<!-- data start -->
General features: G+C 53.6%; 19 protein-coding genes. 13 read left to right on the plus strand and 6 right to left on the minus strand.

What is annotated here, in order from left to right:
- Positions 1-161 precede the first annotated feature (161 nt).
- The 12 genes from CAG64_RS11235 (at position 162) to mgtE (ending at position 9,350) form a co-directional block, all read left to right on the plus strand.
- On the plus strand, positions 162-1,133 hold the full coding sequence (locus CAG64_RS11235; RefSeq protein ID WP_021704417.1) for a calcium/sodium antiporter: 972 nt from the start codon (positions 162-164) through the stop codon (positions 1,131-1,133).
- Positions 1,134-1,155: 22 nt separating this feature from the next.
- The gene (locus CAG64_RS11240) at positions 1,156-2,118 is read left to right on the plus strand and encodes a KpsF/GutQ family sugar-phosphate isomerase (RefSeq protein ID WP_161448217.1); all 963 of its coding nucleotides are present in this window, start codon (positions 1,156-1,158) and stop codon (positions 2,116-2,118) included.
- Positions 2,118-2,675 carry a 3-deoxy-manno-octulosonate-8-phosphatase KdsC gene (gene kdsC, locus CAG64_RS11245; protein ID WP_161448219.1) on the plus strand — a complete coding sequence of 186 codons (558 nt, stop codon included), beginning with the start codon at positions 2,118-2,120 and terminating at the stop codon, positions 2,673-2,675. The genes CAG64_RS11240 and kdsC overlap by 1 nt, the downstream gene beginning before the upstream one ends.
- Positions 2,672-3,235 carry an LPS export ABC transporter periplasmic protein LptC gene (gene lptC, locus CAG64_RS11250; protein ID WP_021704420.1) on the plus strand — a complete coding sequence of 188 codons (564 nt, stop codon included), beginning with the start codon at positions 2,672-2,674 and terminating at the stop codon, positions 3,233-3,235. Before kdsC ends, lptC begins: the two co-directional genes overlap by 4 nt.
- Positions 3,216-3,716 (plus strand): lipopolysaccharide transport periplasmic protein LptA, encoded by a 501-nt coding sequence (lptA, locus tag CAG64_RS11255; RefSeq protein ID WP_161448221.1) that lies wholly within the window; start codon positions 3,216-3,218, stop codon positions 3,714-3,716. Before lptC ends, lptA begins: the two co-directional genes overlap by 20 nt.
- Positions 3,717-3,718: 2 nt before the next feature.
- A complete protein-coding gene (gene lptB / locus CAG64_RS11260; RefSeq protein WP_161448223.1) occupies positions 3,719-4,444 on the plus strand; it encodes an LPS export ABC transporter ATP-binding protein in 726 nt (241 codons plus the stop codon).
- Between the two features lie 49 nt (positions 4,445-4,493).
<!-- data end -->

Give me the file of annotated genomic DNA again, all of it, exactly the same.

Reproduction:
General features: G+C 53.6%; 19 protein-coding genes. 13 read left to right on the plus strand and 6 right to left on the minus strand.

What is annotated here, in order from left to right:
- Positions 1-161 precede the first annotated feature (161 nt).
- The 12 genes from CAG64_RS11235 (at position 162) to mgtE (ending at position 9,350) form a co-directional block, all read left to right on the plus strand.
- On the plus strand, positions 162-1,133 hold the full coding sequence (locus CAG64_RS11235; RefSeq protein ID WP_021704417.1) for a calcium/sodium antiporter: 972 nt from the start codon (positions 162-164) through the stop codon (positions 1,131-1,133).
- Positions 1,134-1,155: 22 nt separating this feature from the next.
- The gene (locus CAG64_RS11240) at positions 1,156-2,118 is read left to right on the plus strand and encodes a KpsF/GutQ family sugar-phosphate isomerase (RefSeq protein ID WP_161448217.1); all 963 of its coding nucleotides are present in this window, start codon (positions 1,156-1,158) and stop codon (positions 2,116-2,118) included.
- Positions 2,118-2,675 carry a 3-deoxy-manno-octulosonate-8-phosphatase KdsC gene (gene kdsC, locus CAG64_RS11245; protein ID WP_161448219.1) on the plus strand — a complete coding sequence of 186 codons (558 nt, stop codon included), beginning with the start codon at positions 2,118-2,120 and terminating at the stop codon, positions 2,673-2,675. The genes CAG64_RS11240 and kdsC overlap by 1 nt, the downstream gene beginning before the upstream one ends.
- Positions 2,672-3,235 carry an LPS export ABC transporter periplasmic protein LptC gene (gene lptC, locus CAG64_RS11250; protein ID WP_021704420.1) on the plus strand — a complete coding sequence of 188 codons (564 nt, stop codon included), beginning with the start codon at positions 2,672-2,674 and terminating at the stop codon, positions 3,233-3,235. Before kdsC ends, lptC begins: the two co-directional genes overlap by 4 nt.
- Positions 3,216-3,716 (plus strand): lipopolysaccharide transport periplasmic protein LptA, encoded by a 501-nt coding sequence (lptA, locus tag CAG64_RS11255; RefSeq protein ID WP_161448221.1) that lies wholly within the window; start codon positions 3,216-3,218, stop codon positions 3,714-3,716. Before lptC ends, lptA begins: the two co-directional genes overlap by 20 nt.
- Positions 3,717-3,718: 2 nt before the next feature.
- A complete protein-coding gene (gene lptB / locus CAG64_RS11260; RefSeq protein WP_161448223.1) occupies positions 3,719-4,444 on the plus strand; it encodes an LPS export ABC transporter ATP-binding protein in 726 nt (241 codons plus the stop codon).
- Between the two features lie 49 nt (positions 4,445-4,493).